special education

Courtesy of the Solo Group

 

Parents in Nashua are voicing concerns over a decision by the school district to bus students offsite for special education services.  

Districts in New Hampshire are required to oversee and pay for services for students with special education plans, known as IEP's, even when that student starts going to a public charter school.

What distinguishes a learning disability, and what accomodations are available? How do schools, teachers, and students approach learning disabilities, and how have philosophies and strategies changed? What are the challenges students and their educators and parents continue to face?

This show originally aired on August 5, 2019. 

Michael Brindley for NHPR

 

The U.S. Department of Education is allowing New Hampshire to keep $10 million in unspent federal special education funds - called IDEA grants - but, it is requiring the N.H. education department to adjust how it sends these funds to towns in the future.

Sarah Gibson for NHPR

 

For schools across New Hampshire, special education is a growing need and a growing cost. Nowhere is that more apparent than in Manchester, the state’s largest district, where special ed expenditures have nearly tripled in the last twenty years.  

Special Education Funding In The Granite State

Feb 18, 2019

After news that New Hampshire had over $10 million in unspent federal funds for special education over the last ten years, we take a look at the dynamic balance of allocating resources for special education in the state, including changing student needs, workforce shortages, and the challenge of predicting and adapting to the ever-evolving student population within a school and within a district. We also look at why special education programs can vary widely with regards to resources across the state, and how that impacts students and educators.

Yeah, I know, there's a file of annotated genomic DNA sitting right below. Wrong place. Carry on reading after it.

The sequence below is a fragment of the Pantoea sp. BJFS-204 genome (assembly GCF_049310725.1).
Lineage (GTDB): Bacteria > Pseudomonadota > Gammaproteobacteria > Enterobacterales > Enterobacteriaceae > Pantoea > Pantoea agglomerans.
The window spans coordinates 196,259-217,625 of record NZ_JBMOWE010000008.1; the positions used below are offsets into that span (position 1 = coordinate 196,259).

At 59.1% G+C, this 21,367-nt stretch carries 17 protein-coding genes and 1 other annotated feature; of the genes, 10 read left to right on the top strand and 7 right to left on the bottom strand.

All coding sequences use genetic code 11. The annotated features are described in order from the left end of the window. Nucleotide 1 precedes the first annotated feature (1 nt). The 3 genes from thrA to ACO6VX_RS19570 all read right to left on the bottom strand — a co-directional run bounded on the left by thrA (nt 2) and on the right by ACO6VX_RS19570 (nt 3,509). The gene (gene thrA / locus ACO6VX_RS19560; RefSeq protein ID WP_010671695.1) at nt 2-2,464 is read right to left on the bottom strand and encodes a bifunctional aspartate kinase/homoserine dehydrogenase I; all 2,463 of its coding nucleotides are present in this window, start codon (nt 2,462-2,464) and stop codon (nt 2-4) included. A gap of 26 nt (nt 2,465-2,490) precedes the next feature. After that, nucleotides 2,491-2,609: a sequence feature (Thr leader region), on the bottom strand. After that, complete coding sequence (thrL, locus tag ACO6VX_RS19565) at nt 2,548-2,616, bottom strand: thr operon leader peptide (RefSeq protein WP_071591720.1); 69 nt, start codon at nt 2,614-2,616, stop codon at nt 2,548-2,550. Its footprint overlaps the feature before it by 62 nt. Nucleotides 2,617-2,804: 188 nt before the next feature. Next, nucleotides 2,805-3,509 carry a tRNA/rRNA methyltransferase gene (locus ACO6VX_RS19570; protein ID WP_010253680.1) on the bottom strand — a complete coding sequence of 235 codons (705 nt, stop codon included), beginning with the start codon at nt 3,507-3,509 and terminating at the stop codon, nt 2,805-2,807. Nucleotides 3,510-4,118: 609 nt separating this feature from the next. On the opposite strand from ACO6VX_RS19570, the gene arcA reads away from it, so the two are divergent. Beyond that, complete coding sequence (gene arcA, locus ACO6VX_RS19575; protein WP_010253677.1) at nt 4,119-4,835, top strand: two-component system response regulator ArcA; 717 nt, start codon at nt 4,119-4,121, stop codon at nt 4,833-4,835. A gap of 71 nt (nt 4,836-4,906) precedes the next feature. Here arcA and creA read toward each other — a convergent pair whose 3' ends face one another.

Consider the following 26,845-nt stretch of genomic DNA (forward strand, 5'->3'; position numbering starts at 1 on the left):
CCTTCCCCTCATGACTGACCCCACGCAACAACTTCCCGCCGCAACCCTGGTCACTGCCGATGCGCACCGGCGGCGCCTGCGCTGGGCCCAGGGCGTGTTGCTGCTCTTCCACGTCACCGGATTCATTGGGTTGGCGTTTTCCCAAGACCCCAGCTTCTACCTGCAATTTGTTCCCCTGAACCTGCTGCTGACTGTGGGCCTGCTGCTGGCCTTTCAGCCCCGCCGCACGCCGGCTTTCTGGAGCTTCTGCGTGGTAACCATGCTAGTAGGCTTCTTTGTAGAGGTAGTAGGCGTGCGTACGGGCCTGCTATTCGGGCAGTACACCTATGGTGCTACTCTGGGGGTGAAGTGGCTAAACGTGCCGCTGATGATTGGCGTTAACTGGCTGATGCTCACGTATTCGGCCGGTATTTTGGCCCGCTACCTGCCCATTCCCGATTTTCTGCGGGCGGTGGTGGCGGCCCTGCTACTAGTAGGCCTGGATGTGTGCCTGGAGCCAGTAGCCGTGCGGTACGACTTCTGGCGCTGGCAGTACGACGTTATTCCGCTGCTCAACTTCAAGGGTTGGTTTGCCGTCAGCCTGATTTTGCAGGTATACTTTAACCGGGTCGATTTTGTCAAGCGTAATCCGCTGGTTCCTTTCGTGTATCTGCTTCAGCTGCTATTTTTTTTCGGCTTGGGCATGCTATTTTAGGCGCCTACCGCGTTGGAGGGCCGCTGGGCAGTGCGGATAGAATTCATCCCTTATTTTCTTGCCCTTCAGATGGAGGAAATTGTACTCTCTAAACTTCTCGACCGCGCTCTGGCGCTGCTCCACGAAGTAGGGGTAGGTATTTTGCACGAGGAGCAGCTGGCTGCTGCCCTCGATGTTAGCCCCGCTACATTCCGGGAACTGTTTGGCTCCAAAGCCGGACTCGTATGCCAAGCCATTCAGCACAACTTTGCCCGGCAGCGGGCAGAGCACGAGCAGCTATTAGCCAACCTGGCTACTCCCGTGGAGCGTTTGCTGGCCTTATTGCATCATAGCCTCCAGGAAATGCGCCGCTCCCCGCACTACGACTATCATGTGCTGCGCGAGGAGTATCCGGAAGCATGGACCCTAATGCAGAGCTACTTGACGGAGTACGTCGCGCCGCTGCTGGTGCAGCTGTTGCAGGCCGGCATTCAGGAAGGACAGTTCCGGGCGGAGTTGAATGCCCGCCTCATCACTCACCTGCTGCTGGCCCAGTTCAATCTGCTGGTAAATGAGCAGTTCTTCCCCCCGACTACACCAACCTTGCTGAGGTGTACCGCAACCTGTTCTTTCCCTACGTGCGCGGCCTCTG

Sarah Gibson for NHPR

 

The New Hampshire Department of Education is hoping to repurpose $10 million in unspent federal funds earmarked for special education.

An Update On Special Education In New Hampshire

Nov 27, 2017

New models for education seek to provide resources and access to services for not just students with special needs (such as intellectual disabilities or learning disabilities), but for any student who may be marginalized in their  community. This may include students who speak English as a second language, and students living in poverty. But individual schools and school districts still struggle to meet their students' needs, through workforce shortages, funding limitations, or exhaustive performance requirements. 


dcJohn / Flickr / Creative Commons

Physically restraining or secluding children at school is generally considered a last resort for educators, to keep the classroom safe. But recent reporting has revealed that these techniques are used more frequently than you might expect, and kids with disabilities are disproportionately affected. We dive into the discussion on when it is and isn’t appropriate to restrain kids in school.

Courtesy: Mel Pepin

Meet Declan Alexander Rourke, an AT/RT cancer survivor.

Soon he’s visiting Disneyland, and is super pumped about a Star Wars attraction, where he will get to fight Darth Maul.

“I am not sure if Maul is going to have a single bladed light-saber, or a double, because in the Clone Wars, he has a single… Episode One… double,” he effuses, slapping his hand on the table for emphasis.

As schools continue to mainstream children with disabilities, students with emotional and behavioral disabilities  may be the toughest to include.  They’re less likely to graduate and more likely to get arrested.  And there are questions about how to approach these kids – whether it’s a matter of more discipline or alternative methods.  We look at this issue and discuss a new documentary that takes a look at the topic through the life of a high school student coping with these disabilities.  

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